Even some Republicans, a group that has traditionally opposed drug law liberalization, are starting to spread. Last month, citing high suicide rates among war veterans, former Texas governor Rick Perry urged his state lawmakers to endorse a democracy-sponsored bill to create a psilocybin study for patients with PTSD.
“We’ve had 50 years of government propaganda about these substances, and thanks to research and a grassroots movement, that narrative is changing,” said Kevin Matthews, a psilocybin attorney who led the successful Denver election.
Decades in the wild
Long before Nancy Reagan warned the nation to simply say no to drugs and President Richard Nixon declared Timothy Leary the “Most Dangerous Man in America,” researchers like William A. Richards used psychedelics to help alcoholics get dry and help cancer patients with to finish the end. Fear of life.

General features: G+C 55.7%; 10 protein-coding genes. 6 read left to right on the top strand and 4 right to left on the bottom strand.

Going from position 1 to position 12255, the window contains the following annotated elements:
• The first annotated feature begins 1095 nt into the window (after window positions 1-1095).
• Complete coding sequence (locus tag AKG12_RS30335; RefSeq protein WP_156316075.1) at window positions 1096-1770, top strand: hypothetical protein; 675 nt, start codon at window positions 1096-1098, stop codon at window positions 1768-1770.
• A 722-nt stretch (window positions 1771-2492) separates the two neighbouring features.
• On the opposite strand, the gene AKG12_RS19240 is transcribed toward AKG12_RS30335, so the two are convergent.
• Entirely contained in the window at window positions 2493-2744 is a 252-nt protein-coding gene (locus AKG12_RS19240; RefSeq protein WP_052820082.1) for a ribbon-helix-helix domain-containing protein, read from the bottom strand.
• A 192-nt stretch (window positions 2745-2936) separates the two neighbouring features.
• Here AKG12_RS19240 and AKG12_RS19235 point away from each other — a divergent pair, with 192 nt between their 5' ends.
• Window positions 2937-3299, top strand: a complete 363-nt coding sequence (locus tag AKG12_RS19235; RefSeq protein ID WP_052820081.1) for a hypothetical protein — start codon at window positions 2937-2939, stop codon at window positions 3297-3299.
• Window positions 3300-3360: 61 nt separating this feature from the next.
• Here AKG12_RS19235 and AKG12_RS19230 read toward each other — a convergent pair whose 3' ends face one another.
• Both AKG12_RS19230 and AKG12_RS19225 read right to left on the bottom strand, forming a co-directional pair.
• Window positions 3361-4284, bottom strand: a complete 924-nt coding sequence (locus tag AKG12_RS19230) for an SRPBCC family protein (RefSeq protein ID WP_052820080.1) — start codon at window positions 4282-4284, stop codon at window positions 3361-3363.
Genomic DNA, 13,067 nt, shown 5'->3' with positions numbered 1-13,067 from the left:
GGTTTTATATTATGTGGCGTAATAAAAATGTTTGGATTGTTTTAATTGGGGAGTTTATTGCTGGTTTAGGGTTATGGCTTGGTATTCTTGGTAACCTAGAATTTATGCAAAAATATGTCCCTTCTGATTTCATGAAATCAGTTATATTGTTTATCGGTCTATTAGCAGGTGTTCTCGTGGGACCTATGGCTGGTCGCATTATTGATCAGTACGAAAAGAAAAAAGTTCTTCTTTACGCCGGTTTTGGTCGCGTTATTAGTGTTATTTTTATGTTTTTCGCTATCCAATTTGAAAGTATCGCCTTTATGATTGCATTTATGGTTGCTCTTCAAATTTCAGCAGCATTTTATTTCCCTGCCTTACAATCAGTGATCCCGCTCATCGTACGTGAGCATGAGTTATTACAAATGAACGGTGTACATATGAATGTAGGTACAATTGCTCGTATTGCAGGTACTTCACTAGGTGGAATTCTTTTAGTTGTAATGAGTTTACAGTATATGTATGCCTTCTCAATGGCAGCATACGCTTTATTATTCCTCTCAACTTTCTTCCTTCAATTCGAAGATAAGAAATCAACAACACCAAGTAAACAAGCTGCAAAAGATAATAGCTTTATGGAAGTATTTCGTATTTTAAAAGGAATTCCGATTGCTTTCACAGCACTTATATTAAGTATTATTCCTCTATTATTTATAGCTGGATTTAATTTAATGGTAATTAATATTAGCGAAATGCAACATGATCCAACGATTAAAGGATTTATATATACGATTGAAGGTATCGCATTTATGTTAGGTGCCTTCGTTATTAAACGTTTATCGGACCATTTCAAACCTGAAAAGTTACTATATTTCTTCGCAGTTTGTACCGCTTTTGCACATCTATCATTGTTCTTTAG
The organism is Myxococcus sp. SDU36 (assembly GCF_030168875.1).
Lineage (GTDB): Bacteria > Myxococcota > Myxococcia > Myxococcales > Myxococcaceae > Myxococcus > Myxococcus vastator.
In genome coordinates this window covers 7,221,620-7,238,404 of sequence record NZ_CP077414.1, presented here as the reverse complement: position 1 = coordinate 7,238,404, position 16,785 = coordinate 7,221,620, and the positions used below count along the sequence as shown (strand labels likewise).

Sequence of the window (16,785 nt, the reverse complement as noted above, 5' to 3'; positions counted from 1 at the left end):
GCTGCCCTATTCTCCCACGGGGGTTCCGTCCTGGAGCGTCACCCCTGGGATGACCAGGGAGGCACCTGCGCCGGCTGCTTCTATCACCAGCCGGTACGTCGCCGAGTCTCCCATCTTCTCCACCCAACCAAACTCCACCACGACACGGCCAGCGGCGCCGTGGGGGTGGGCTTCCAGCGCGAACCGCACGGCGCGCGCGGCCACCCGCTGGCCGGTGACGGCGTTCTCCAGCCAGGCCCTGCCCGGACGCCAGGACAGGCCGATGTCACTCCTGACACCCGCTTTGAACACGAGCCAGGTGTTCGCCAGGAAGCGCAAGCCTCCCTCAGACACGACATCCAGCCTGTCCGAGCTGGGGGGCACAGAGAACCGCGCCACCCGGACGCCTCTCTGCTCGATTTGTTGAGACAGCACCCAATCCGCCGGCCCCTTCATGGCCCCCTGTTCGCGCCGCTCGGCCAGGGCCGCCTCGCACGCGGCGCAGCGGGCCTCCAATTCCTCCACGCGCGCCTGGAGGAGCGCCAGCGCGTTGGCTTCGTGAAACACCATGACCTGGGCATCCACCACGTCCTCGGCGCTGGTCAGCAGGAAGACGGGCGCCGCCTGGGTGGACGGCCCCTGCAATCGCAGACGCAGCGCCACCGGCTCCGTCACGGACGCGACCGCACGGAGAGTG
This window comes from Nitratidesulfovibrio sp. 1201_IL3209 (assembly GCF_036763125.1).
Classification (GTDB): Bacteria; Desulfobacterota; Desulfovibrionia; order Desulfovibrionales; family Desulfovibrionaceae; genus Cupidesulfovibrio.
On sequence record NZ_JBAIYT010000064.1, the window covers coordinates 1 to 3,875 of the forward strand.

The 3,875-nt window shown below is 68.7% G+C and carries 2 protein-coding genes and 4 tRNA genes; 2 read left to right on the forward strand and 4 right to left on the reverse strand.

The drugs were legal, and Dr. Richards, then a psychologist at the Maryland Psychiatric Research Center, was among many scientists studying the therapeutic abilities of entheogens, the class of psychoactive substances that humans have used for millennia. Even years later, according to Dr. Richards and other researchers, many early volunteers called the psychedelic sessions the most important and meaningful experiences of their lives.
But when the drugs left the laboratory and were adopted by the counterculture movement in the 1960s, the country’s political establishment reacted with alarm. By the time the Drug Enforcement Administration issued its urgency ban on MDMA in 1985, funding for psychedelic research had largely disappeared.
“We learned so much and then it all came to an end,” said Dr. Richards, 80, and now a researcher at Johns Hopkins University School of Medicine.
These days, the Johns Hopkins Center for Psychedelic and Consciousness Research, founded two years ago with private funds totaling 17 million US dollars, is investigating psilocybin for smoking cessation and the treatment of depression related to Alzheimer’s disease, as well as other spiritual research with the involvement of religious clergy.